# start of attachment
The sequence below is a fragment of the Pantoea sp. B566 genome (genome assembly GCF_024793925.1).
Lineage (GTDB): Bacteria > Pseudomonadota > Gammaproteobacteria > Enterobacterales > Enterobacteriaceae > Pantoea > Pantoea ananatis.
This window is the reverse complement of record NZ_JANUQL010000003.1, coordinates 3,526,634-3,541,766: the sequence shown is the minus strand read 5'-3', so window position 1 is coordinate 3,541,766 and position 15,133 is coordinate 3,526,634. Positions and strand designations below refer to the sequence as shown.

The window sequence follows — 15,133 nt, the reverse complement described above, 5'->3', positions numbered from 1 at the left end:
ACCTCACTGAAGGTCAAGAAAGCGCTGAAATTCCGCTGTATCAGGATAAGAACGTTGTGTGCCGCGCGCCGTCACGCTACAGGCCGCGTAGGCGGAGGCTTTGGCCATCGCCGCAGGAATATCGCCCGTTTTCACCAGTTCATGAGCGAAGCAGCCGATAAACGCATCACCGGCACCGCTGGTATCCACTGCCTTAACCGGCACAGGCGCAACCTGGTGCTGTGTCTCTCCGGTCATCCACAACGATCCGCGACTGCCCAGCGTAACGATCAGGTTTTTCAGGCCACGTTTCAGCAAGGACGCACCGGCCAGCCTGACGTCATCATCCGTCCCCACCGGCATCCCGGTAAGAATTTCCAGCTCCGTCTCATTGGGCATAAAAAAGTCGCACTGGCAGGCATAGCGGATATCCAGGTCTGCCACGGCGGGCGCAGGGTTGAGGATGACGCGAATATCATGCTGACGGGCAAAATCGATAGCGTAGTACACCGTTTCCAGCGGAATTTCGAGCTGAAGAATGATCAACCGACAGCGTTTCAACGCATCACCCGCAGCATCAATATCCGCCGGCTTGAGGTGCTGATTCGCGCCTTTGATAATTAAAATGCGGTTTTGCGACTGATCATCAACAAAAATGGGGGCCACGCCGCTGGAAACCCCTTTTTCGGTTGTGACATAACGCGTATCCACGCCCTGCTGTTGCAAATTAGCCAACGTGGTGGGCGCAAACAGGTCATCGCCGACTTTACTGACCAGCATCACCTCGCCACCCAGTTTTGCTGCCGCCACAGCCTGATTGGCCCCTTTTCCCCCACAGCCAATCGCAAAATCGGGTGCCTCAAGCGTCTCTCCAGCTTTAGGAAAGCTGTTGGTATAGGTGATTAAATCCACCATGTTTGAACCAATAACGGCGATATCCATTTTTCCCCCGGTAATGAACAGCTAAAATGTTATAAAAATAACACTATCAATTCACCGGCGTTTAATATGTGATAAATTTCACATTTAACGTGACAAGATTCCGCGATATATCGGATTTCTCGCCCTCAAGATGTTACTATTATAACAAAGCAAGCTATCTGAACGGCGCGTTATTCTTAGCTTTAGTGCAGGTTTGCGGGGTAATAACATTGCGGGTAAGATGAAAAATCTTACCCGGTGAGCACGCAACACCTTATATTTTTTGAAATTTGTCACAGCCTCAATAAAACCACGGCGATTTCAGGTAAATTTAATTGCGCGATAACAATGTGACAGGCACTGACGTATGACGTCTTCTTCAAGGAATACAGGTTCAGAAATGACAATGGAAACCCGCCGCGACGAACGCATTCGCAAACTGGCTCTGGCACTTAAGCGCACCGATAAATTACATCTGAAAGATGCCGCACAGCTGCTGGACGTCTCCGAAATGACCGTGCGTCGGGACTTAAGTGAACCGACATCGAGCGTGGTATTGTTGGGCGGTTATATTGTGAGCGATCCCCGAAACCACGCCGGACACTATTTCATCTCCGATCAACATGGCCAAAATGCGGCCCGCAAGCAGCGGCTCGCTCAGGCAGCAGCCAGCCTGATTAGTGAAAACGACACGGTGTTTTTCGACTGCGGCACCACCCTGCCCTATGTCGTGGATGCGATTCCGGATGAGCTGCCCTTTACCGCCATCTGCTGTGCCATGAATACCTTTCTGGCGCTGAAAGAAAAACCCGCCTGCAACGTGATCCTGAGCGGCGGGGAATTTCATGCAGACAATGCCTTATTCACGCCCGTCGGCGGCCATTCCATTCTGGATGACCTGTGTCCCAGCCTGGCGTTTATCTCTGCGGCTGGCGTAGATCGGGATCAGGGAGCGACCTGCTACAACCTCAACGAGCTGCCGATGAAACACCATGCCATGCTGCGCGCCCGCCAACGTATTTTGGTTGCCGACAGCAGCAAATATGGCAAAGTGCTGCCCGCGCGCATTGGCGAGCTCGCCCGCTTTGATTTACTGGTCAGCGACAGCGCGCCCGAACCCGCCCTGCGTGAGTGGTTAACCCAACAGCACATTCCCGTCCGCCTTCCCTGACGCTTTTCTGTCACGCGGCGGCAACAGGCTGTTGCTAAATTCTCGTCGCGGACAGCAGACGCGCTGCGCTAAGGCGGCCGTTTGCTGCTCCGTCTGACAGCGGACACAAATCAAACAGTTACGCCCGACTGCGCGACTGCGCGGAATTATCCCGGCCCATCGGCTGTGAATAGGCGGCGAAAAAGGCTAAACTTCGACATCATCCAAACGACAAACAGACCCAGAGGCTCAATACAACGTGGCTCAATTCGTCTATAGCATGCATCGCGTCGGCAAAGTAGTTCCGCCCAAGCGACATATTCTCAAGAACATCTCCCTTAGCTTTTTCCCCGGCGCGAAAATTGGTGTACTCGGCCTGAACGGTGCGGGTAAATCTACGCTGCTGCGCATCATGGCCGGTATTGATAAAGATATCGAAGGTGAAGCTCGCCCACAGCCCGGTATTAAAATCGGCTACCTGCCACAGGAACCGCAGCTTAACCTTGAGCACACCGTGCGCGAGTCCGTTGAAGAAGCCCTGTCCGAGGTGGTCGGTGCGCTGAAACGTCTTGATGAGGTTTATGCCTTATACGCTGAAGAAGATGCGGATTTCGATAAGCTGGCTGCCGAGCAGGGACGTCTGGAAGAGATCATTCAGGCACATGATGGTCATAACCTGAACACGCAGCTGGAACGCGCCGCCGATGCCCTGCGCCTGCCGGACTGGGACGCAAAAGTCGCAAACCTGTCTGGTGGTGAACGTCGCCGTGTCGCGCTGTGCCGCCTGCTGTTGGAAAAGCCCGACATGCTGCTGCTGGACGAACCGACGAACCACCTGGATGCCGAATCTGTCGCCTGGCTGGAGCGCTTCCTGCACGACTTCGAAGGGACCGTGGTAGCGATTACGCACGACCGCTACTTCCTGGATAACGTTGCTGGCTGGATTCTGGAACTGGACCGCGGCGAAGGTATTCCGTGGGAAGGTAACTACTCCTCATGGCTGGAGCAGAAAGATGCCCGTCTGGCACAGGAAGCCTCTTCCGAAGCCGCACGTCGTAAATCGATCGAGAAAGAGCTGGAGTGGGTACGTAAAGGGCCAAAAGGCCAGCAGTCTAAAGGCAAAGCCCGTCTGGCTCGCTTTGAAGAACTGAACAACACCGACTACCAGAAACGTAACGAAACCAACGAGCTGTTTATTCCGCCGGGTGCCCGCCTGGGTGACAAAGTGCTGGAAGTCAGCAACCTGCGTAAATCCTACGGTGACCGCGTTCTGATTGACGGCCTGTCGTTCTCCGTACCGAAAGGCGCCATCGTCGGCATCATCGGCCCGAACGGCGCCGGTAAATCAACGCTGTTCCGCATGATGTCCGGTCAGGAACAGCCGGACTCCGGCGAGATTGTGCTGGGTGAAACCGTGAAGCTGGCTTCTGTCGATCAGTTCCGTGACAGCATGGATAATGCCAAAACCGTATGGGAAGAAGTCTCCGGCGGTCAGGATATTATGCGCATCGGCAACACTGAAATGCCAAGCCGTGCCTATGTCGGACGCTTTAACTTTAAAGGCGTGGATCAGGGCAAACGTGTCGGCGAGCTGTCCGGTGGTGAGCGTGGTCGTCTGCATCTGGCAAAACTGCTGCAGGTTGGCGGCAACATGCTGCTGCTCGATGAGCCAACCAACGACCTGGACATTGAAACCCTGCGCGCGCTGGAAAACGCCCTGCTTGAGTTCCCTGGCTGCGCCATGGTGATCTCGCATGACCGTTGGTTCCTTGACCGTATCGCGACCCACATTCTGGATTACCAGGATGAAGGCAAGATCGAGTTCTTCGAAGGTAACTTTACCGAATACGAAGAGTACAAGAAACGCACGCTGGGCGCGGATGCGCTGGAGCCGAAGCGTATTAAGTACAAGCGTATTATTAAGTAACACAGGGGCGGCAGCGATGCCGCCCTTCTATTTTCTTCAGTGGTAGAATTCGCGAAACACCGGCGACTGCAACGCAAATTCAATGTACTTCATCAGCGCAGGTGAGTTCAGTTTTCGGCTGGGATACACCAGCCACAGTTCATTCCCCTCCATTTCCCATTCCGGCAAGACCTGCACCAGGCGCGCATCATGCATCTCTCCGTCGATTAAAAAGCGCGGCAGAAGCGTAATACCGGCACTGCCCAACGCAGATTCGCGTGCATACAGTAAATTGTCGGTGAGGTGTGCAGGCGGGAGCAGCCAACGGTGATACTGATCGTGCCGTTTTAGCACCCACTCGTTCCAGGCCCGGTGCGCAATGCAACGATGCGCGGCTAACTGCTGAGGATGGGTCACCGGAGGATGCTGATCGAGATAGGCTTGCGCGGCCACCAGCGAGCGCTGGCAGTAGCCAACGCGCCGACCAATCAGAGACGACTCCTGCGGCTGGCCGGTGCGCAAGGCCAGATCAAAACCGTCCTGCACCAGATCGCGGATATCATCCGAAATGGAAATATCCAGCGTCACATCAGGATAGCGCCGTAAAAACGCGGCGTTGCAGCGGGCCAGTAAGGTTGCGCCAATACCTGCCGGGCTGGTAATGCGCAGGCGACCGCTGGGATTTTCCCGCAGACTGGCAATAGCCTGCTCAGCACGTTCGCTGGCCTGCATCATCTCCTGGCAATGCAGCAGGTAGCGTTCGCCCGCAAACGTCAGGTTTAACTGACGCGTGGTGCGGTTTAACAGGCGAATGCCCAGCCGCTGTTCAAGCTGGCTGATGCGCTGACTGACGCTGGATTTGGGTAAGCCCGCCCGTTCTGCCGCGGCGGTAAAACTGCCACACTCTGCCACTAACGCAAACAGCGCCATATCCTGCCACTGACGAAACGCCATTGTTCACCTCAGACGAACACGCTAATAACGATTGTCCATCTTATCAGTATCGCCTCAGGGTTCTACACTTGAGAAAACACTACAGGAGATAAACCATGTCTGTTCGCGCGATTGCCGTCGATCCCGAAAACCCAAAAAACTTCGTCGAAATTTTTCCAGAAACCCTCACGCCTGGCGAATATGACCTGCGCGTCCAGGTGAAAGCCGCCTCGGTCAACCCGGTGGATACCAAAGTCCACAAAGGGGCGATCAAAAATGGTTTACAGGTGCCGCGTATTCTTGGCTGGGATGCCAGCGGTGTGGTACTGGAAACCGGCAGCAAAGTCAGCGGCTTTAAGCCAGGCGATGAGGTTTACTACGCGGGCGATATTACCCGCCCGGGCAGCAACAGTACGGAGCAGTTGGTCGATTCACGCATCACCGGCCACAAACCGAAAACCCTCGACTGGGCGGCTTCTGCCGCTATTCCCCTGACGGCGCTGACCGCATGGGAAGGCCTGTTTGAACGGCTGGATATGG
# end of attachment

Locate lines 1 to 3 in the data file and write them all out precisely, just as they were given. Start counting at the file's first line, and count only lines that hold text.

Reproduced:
The sequence below is a fragment of the Pantoea sp. B566 genome (genome assembly GCF_024793925.1).
Lineage (GTDB): Bacteria > Pseudomonadota > Gammaproteobacteria > Enterobacterales > Enterobacteriaceae > Pantoea > Pantoea ananatis.
This window is the reverse complement of record NZ_JANUQL010000003.1, coordinates 3,526,634-3,541,766: the sequence shown is the minus strand read 5'-3', so window position 1 is coordinate 3,541,766 and position 15,133 is coordinate 3,526,634. Positions and strand designations below refer to the sequence as shown.